All of the other vessels were faster than mine. On this passage of about 1100 hundred miles or so(if memory serves) they were set to arrive about 50 or so nm ahead of me. They were fairly well grouped and close to Richards Bay, when the glass dropped dramatically, and the wind veered to the SW, piped up to sixth Knots and the port of Richards Bays closed to traffic. They were trapped inside the 200 meter line, the one place NO ONE wanted to be. It blew to force 10 maybe 11. I was hove to 35. NM

east, with sea room. The faster vessels had it much worse. Two 50ft cats came to grief on the beach. A 38ft wood mono hull sailing from Durban(a mere 80 NM to the south)was rollod over, broke up and sank.

This storm, a cut off low was unpredicted, it blew for three days.

I've heard it said and belive that there is no such thing as a slow boat only slow sails.

Size does matter, as does safty and comfort, I,am not so sure about speed.

Cheers

D
Understand and respect the views - but if those other yachts were just that liitle bit faster still and had got in before the harbour was closed and left you to sit it out - do you think you might have changed your view or written something different?

I actually suspect not.

We all have our own view on whats important and what's not and its good to have such differences.

I do believe its best to have a ability to choose when and where you want to sail and being on a faster boat widens those choices - provided one does not them compromise on build and seakeeping qualities.

As you say , that is of course not just a good fast boat, but with good fast sails, and finally a tolerable fast skipper.....

Merry Xmas

JOHN
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Old 01-02-2007, 12:17 AM   #14
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Quote:
Originally Posted by name='Converted Post'
Originally posted by Francis

Hi,

Here is the procedure I used to select and buy my current boat, it worked very well both in terms of getting what I wanted and budget.

I prepared a spreadsheet with some 400 qualifying points divided in sections such as rigging type, hull constructions, seaworthiness, engine, galley lay out, heads,sail wardrobe etc. Each entry had a score from 0 to 4, 0 being unacceptable, 4 being ideal and good working condition. The total score was 4 X 400 = 1600. I set my standard at 1200, anything less, forget about it, anything above qualified for an economic evaluation and a survey done by a professional. It was then a matter of estimating the cost of repair and add it to the asking price. If over budget, try to negotiate with the seller or forget about. If under budget (still try to negotiate), go for it.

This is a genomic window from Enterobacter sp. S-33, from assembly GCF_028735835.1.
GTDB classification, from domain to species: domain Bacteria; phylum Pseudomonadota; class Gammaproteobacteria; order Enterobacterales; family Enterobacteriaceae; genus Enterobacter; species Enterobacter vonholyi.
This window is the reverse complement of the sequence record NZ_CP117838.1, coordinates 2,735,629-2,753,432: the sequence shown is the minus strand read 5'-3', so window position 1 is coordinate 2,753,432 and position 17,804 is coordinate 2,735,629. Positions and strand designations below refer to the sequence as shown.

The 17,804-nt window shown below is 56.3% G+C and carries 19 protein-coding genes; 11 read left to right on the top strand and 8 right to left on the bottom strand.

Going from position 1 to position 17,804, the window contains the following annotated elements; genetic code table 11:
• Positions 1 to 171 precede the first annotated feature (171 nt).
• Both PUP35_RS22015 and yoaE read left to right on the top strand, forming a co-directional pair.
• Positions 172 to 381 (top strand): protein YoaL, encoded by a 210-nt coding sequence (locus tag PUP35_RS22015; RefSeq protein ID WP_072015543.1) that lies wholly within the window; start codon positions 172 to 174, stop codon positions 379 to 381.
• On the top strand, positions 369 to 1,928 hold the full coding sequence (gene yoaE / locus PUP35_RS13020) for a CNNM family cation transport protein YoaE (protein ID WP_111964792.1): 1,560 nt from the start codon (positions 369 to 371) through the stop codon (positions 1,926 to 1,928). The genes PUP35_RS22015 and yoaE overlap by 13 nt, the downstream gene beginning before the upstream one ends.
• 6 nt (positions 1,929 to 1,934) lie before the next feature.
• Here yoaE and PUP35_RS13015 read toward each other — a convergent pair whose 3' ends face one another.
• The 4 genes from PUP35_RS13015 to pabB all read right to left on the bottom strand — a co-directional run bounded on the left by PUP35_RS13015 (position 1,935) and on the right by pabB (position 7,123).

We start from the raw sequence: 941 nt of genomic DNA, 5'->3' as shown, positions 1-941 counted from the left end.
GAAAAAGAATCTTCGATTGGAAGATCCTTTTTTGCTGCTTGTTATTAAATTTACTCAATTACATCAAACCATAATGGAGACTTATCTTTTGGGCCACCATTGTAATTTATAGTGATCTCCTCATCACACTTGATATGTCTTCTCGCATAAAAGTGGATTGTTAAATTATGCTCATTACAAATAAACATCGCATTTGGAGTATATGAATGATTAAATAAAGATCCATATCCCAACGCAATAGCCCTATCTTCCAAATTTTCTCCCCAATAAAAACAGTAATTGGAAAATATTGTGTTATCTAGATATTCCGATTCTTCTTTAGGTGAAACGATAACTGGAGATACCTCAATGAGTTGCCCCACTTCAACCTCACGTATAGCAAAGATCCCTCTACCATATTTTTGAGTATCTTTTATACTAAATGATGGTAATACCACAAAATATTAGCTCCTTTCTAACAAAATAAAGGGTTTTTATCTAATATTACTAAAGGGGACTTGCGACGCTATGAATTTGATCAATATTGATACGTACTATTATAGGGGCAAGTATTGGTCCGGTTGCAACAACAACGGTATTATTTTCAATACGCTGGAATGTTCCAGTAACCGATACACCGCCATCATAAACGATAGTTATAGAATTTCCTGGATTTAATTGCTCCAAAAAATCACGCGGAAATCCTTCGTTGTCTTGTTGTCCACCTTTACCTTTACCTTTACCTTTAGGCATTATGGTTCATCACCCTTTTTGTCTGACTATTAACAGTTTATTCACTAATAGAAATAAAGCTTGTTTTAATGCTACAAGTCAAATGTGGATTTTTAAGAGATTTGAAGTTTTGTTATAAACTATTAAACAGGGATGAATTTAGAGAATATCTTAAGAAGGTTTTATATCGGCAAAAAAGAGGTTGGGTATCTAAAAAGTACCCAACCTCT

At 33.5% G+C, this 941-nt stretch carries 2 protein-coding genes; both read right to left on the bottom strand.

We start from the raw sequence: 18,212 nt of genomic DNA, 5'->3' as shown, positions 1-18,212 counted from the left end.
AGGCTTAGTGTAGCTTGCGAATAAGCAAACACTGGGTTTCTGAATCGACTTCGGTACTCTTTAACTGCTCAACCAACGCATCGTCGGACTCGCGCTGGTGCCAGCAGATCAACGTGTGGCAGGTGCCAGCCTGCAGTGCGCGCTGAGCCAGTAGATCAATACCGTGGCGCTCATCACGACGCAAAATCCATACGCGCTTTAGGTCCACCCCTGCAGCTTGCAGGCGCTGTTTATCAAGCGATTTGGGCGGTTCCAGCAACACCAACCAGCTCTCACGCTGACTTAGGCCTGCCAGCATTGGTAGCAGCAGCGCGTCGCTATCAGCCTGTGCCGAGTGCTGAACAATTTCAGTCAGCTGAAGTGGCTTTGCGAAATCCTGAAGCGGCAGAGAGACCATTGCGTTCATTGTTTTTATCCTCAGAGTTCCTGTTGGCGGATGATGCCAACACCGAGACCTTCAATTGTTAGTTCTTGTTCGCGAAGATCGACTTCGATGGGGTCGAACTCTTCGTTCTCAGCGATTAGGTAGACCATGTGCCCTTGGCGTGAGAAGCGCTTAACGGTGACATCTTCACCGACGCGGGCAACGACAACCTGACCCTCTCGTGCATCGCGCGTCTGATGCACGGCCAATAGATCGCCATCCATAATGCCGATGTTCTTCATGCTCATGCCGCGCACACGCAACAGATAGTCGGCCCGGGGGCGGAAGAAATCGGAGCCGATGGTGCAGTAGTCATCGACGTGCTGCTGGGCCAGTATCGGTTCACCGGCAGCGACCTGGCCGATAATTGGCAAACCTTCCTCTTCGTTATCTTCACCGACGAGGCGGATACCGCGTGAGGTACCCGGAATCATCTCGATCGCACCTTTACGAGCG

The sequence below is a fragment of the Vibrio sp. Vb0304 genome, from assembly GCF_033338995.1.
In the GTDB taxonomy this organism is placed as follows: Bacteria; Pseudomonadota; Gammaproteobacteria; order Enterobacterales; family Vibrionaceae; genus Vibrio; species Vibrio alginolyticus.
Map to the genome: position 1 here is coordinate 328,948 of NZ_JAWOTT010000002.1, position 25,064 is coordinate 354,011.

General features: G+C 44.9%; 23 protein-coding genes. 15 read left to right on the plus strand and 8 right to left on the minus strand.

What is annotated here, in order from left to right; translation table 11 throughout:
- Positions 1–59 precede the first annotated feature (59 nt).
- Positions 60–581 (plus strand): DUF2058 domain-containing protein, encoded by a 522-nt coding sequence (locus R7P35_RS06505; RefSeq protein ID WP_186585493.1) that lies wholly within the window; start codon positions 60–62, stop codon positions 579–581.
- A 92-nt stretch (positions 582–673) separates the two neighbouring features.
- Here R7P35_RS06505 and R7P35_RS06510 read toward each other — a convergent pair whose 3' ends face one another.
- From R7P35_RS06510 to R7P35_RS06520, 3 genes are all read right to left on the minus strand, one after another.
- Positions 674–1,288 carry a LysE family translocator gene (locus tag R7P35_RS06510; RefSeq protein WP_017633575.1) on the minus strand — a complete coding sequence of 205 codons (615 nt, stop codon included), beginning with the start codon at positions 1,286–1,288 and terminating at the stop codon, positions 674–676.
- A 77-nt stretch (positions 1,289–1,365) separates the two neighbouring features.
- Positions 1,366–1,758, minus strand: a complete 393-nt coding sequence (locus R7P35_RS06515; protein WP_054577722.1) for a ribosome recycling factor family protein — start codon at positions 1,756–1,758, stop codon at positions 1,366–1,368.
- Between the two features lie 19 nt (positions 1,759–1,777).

Preparing the spreadsheet, remember it was a qualifier, not a survey for seaworthiness although there was a bit of that as well, should take anywhere between 1 day and 1 week depending on your experience, your age, plans for the future and the sort of sailing you are planning on.

I ended up with a Vagabond 47, still under budget 2 years later and it is exactly the boat I needed, minus the volvo engine

Best of luck with your hunt.
Ahoy there Francis,

We're new to the group. Please see post "Five Years Left". I'm actually very interested in your spreadsheet since we also are looking for an objective procedure for purchasing a vessel. Would you mind sharing the spreadsheet that you authored for my use? I believe it would be a perfect start. Would you object if we had to alter it to fit our needs... "Offshore Sailing Catamaran"? I would be most grateful for any and all assistance you can provide. Happy New Year.

Fair winds,

Juan & Belkis